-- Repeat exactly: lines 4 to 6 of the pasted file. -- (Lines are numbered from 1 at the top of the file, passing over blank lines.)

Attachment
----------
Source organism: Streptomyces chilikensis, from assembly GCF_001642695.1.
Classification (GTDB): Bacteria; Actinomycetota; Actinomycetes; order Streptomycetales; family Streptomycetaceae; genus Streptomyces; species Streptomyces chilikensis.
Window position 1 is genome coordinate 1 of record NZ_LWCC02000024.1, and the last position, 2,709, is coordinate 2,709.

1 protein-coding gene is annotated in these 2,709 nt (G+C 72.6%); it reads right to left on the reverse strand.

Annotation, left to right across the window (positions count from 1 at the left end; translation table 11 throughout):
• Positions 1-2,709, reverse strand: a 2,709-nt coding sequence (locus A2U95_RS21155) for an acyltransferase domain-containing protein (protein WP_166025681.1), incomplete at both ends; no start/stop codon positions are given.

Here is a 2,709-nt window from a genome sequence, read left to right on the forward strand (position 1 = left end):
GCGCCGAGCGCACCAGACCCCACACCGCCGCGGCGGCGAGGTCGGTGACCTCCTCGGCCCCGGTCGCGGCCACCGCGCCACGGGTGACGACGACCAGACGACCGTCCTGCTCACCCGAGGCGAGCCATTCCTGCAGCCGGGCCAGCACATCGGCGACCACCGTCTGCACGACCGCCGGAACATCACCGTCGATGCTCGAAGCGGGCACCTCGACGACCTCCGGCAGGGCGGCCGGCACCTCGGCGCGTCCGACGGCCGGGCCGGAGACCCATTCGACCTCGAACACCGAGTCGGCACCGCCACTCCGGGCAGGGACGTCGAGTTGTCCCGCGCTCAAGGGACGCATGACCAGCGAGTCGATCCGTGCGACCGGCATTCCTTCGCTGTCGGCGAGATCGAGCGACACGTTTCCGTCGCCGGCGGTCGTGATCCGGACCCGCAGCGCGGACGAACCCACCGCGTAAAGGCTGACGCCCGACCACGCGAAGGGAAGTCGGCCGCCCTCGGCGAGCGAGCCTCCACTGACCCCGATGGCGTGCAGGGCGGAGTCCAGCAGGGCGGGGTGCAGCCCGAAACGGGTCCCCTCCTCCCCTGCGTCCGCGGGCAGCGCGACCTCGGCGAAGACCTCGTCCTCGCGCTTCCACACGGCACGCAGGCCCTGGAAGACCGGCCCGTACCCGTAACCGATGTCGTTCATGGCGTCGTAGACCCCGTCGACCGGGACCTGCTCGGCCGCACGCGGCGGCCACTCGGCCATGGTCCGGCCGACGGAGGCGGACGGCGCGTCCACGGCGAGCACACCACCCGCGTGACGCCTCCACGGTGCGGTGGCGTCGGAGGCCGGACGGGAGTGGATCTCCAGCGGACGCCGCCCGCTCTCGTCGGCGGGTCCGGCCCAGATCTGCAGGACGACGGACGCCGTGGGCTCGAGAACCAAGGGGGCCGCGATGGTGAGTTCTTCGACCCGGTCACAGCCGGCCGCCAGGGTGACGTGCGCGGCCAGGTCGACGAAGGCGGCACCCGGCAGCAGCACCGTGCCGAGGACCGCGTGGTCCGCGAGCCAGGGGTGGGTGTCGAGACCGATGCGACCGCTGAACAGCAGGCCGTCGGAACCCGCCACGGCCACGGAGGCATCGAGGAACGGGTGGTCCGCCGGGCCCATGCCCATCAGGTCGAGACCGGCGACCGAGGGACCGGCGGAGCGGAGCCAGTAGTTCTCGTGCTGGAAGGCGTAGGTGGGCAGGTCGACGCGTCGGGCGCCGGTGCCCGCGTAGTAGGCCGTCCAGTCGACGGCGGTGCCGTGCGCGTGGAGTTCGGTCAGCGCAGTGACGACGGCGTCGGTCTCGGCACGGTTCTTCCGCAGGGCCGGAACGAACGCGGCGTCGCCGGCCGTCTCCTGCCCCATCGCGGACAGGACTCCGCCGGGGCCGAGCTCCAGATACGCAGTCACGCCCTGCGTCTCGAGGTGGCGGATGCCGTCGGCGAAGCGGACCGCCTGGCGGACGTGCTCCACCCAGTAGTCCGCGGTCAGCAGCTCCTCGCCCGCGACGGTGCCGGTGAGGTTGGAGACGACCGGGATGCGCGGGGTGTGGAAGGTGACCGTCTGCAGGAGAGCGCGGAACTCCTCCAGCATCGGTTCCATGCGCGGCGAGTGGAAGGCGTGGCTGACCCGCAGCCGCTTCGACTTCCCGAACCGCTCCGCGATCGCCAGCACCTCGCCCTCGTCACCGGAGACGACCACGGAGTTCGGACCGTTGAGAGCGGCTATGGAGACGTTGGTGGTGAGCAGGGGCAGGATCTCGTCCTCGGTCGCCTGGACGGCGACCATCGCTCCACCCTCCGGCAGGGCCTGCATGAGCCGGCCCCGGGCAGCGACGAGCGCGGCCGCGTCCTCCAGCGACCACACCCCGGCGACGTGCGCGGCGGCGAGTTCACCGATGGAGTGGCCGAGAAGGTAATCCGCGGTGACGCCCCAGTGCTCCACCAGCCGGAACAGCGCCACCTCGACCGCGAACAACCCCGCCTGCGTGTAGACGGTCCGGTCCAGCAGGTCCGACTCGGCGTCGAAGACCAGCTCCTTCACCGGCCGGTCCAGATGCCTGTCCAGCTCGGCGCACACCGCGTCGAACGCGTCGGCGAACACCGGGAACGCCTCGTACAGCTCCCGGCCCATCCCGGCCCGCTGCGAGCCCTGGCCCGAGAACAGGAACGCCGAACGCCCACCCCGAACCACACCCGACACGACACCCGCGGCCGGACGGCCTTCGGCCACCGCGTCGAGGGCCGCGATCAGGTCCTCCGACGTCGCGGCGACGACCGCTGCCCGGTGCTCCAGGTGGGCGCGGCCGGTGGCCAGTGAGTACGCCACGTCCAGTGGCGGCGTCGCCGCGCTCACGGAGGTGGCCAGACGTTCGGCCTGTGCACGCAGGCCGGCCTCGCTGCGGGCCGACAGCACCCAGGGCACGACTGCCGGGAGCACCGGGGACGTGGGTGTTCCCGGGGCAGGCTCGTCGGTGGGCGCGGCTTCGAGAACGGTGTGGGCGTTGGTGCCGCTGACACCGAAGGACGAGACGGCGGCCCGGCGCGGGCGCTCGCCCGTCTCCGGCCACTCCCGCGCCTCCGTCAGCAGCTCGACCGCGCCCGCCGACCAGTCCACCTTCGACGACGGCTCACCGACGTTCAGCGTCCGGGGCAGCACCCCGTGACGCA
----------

1 protein-coding gene is annotated in these 2,709 nt (G+C 72.6%); it reads right to left on the reverse strand.

Annotation, left to right across the window (positions count from 1 at the left end; translation table 11 throughout):
• Positions 1-2,709, reverse strand: a 2,709-nt coding sequence (locus A2U95_RS21155) for an acyltransferase domain-containing protein (protein WP_166025681.1), incomplete at both ends; no start/stop codon positions are given.